Remember how the Equippers church in New Zealand put up a billboard saying “Jesus Heals Cancer”? The billboard included tally marks indicating how many people had been “cured” by Jesus…
After complaints, they replaced it with a sign reading, “Jesus heals every sickness and every disease — Matthew 4:23” — which was another lie…
Now, the Advertising Standards Authority in the country has ruled that the church “breached advertising standards” (DOC) — basically, it’s a case of false advertising:
… it said the billboard made its statement as a “strong absolute statement of fact” when it should be stated as a belief of the church. It breached the advertising code of ethics on that ground.
The authority said that while the church wanted to offer “a message of hope” its billboard was provocative and would cause offence to people who were dealing with, or knew people who were dealing with, cancer.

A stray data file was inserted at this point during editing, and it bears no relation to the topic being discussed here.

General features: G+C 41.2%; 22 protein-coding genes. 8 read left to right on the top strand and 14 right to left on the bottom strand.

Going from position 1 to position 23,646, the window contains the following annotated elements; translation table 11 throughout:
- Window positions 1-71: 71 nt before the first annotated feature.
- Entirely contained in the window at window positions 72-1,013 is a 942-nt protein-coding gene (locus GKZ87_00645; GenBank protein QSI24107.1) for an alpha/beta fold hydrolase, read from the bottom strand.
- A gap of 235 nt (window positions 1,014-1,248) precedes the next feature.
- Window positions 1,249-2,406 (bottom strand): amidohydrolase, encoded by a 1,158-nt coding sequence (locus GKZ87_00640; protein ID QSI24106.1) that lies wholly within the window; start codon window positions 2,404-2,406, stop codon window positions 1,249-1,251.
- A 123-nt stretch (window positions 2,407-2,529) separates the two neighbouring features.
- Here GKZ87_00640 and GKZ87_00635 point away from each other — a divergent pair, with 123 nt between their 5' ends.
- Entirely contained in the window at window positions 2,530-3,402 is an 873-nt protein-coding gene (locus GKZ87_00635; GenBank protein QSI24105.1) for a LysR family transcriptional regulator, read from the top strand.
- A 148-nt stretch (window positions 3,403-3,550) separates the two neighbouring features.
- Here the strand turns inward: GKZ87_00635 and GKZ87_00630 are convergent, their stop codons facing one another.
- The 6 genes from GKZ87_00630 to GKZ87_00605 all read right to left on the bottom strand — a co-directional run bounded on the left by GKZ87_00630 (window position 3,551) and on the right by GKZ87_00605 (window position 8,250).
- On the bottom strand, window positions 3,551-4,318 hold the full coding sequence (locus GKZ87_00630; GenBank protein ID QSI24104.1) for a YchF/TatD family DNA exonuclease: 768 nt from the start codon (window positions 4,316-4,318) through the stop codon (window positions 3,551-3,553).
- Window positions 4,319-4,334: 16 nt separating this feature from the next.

It said the billboard could cause confusion for some people as it could be interpreted as meaning the Equippers Church was able to offer something that other churches could not.
This rule was also violated:
Rule 2: Truthful Presentation — Advertisements should not contain any statement or visual presentation or create an overall impression which directly or by implication, omission, ambiguity or exaggerated claim is misleading or deceptive, is likely to deceive or mislead the consumer, makes false and misleading representation.
It’s the right decision, though poor reasoning. What if a church advertised that it offered members a ticket to Heaven? What about an ad promoting homeopathy or psychic services as if both were legitimate?
Aren’t those also lies parading as fact?